by Laurent Kelly
Stand by me (1986) – Directed by: Rob Reiner Written by: Raynold Gideon and Bruce A. Evans Starring: Will Wheaton, River Pheonix, Keither Sutherland, Corey Feldman, Jerry O’Connell OSCAR COUNT (0)
They are at the age of twelve placed in between the awkward phase of childhood and adoloscence. The film will show this to be the happiest time of their lives but also provides strong reminders of future conflicts and tensions. As they go on a journey looking for a dead body the mission becomes a metaphor for the end of their tight relationship as a group and also gives each individual a strong lesson in the harsh nature of mortality.
I think there are two key factors that make a film like Stand by Me still feel miles ahead of its imitators. The first is the perfect intertwining of plot and theme. The plot of course is about the four boys excitedly going on the trail of a dead body whilst the film’s theme deals with the transformation from one era to the next. What is really superb is how as the story develops we realise that whilst the boys are sneaking off for an adventure they are also thematically trying to run away from their various problems back at home. Gordy, the film’s protagonist feels both alienated and guilty in the aftermath of his favoured brother’s death, his friend Chris quite rightfully feels victimised because of his low social standing and his family’s reputation, Teddy has a father in the nuthouse and Vern is undoubtedly the most innocent of the four reminding us at all times of how young they all really are.
They shoot the shit, wind up in trouble and are almost run over by a train in their last true quest for freedom. At least for now they are in control of their own destiny and hence seeing the dead body at the end is as much as sad moment for what it is as well as a dour acknowledgement that their freedom will soon come to an end.
At the end of the film the protagonist now older and writing about his experiences (modeled heavily of course on Stephen King) says that he never had any friends again like the ones he had when he was twelve and the film’s second key strength is in the chemistry between the four boys who are utterly convincing in their roles and perfectly capture the awkward blend of old child and young man that is the making of most young teenagers. The banter, confrontations and behaviour of the boys feels refreshingly authentic and non-sentimental and despite their age they handle some of the more hard-hitting passages extremely well. Even with a good script and tight direction so much is dependent on the performances of the four central characters and luckily this film struck gold in casting.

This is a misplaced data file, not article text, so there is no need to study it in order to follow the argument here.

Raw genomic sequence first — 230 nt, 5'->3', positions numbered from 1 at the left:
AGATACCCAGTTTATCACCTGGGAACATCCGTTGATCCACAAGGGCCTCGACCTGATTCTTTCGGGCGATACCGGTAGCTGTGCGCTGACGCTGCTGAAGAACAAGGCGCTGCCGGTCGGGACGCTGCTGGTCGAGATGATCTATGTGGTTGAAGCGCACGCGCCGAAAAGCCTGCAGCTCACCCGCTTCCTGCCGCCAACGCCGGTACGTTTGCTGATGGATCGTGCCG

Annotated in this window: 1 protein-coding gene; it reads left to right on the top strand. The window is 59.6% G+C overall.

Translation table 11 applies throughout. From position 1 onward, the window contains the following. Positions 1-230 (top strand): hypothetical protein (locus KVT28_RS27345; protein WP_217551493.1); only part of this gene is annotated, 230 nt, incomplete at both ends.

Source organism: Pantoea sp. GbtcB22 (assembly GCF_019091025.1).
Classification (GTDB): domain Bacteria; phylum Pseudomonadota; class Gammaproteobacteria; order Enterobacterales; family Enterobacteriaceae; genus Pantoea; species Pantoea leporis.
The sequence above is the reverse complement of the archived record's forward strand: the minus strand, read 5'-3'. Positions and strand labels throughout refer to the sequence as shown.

The most telling sequence in Stand by me is a small moment in which Chris and Gordy walk ahead talking seriously about the future whilst a few paces behind Teddy and Vern are in a debate about superheroes. This physical gap is used to show us that the group are disintegrating emotionally with Chris and Gordy coming to terms with their fate whilst the other two friends remain in a fantasy land. When they depart at the end and go their separate ways we understand that this is the end of the road for the gang but at least for the protagonist the warm nature of the memories is destined to always have a place in his heart.
STANDOUT SCENE: The fantastic nostalgia-induced ending:
DID YOU KNOW? Corey Feldman and Rob Reiner auditioned thirty laughs before deciding on the right pitch for Teddy’s unique giggle. This type of outrageous dedication is what helps make the representation of childhood in the film feel so authentic and identifiable.